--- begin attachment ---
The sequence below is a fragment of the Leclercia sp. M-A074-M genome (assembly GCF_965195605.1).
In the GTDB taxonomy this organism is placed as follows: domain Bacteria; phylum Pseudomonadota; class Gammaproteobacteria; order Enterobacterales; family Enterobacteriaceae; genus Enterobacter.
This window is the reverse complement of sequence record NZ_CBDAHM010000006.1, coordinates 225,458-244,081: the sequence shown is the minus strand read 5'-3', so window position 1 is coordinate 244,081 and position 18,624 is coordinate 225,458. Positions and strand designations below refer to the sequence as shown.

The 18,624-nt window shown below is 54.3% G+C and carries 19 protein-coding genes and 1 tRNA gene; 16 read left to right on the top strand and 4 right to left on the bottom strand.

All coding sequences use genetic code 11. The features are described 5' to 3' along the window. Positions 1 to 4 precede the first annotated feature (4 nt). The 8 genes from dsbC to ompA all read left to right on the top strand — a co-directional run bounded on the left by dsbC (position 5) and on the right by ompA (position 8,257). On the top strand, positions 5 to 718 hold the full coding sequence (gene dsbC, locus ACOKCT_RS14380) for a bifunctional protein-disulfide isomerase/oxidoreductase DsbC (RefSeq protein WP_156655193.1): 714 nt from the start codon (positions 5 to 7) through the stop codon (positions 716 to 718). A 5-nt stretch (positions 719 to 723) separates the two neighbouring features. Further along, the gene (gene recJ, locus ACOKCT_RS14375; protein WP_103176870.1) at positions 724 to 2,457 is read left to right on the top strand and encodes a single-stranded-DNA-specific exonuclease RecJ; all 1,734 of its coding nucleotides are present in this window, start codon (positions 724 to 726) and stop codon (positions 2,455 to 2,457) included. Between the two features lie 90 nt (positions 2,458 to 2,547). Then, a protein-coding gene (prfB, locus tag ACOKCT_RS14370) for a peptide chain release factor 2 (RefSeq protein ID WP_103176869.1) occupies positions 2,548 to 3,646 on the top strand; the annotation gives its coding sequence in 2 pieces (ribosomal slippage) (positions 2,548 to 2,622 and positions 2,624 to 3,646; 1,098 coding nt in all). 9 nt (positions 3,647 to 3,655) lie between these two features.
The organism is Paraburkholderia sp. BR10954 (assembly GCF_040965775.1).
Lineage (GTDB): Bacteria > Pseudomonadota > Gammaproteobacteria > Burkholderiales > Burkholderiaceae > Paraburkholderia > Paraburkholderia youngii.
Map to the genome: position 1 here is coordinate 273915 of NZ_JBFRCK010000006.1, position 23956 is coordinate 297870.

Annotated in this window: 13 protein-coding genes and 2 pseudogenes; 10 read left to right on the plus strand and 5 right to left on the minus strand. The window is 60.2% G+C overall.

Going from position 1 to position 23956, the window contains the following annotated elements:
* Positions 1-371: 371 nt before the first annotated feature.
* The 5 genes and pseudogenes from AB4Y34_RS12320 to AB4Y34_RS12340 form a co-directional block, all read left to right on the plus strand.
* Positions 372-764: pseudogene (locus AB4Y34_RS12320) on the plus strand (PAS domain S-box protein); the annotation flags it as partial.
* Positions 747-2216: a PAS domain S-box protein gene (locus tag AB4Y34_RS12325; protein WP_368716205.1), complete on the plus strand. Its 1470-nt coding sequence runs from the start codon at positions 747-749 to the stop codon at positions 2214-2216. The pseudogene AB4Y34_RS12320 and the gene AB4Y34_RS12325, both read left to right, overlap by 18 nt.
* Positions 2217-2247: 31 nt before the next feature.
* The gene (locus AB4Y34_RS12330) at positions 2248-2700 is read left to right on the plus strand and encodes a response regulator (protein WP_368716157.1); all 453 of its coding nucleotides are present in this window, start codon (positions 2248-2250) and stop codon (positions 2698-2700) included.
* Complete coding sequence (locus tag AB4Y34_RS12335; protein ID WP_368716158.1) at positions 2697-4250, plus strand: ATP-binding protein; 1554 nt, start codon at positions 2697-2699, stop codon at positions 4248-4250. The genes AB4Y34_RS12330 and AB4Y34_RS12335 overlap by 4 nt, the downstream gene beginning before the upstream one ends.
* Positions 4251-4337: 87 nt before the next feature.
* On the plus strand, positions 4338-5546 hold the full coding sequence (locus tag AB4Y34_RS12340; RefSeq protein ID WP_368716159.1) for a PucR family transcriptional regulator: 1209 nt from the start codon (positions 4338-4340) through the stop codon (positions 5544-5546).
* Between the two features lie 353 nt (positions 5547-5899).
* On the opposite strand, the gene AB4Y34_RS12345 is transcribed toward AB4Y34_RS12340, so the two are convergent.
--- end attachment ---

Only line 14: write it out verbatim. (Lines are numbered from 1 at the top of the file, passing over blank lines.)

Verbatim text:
* Positions 747-2216: a PAS domain S-box protein gene (locus tag AB4Y34_RS12325; protein WP_368716205.1), complete on the plus strand. Its 1470-nt coding sequence runs from the start codon at positions 747-749 to the stop codon at positions 2214-2216. The pseudogene AB4Y34_RS12320 and the gene AB4Y34_RS12325, both read left to right, overlap by 18 nt.